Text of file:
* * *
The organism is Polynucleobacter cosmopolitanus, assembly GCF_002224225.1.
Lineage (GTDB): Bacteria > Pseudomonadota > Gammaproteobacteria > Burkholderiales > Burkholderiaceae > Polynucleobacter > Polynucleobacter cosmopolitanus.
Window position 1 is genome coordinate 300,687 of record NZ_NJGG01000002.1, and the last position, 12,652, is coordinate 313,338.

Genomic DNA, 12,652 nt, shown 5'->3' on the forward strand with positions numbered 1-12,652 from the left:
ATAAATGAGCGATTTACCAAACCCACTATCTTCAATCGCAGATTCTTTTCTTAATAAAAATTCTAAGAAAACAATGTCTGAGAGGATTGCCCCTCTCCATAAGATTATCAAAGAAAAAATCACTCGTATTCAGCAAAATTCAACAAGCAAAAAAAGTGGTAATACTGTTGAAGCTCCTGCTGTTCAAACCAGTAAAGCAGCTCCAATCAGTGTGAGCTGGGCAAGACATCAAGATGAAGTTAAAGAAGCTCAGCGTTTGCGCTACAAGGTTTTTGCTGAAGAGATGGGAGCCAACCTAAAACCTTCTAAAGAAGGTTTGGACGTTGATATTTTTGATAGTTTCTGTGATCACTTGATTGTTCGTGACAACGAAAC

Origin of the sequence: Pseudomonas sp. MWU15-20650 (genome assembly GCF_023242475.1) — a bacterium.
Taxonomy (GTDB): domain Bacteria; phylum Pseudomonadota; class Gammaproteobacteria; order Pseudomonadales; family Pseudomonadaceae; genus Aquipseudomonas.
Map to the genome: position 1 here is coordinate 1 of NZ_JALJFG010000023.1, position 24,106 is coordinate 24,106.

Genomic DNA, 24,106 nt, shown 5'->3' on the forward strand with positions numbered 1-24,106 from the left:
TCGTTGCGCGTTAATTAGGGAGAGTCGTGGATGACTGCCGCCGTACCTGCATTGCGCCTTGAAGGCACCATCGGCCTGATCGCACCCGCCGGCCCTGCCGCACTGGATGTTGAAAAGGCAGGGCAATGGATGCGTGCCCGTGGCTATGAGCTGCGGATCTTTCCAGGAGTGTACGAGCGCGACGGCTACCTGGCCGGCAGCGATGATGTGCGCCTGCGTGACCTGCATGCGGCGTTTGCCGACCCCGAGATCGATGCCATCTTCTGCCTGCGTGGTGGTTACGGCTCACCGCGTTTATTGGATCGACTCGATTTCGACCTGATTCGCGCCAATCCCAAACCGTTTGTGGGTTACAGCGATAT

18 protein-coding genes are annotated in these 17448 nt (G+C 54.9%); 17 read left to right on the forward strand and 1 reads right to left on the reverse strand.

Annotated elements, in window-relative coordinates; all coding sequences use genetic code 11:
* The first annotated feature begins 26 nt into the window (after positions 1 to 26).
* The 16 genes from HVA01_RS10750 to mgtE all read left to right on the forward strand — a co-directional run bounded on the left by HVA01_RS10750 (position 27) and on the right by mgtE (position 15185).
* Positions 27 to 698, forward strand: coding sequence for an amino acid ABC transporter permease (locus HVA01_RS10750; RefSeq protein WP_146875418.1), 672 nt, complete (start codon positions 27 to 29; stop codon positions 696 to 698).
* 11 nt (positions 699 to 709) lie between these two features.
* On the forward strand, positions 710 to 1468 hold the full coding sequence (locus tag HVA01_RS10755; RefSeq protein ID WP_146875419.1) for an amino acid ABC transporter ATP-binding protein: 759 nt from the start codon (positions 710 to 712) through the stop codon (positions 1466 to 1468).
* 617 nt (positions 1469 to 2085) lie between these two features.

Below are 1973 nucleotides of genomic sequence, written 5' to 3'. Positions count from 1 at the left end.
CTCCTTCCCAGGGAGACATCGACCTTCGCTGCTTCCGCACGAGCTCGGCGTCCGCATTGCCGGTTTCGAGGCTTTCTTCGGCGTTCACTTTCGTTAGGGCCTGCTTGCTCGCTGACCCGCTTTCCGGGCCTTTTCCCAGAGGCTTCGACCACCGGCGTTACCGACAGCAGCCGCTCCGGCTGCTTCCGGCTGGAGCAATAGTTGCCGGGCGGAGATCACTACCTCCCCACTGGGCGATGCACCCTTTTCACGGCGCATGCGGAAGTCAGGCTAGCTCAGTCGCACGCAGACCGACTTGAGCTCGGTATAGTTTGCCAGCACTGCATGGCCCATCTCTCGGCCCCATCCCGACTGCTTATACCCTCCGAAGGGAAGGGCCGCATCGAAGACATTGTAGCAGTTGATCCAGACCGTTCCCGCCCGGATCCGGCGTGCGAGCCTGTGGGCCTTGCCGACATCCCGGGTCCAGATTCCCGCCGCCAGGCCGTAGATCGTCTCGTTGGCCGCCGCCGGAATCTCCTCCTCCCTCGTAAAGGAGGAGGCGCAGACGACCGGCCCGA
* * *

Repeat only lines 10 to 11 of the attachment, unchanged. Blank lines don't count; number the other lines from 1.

TCGTTGCGCGTTAATTAGGGAGAGTCGTGGATGACTGCCGCCGTACCTGCATTGCGCCTTGAAGGCACCATCGGCCTGATCGCACCCGCCGGCCCTGCCGCACTGGATGTTGAAAAGGCAGGGCAATGGATGCGTGCCCGTGGCTATGAGCTGCGGATCTTTCCAGGAGTGTACGAGCGCGACGGCTACCTGGCCGGCAGCGATGATGTGCGCCTGCGTGACCTGCATGCGGCGTTTGCCGACCCCGAGATCGATGCCATCTTCTGCCTGCGTGGTGGTTACGGCTCACCGCGTTTATTGGATCGACTCGATTTCGACCTGATTCGCGCCAATCCCAAACCGTTTGTGGGTTACAGCGATAT

18 protein-coding genes are annotated in these 17448 nt (G+C 54.9%); 17 read left to right on the forward strand and 1 reads right to left on the reverse strand.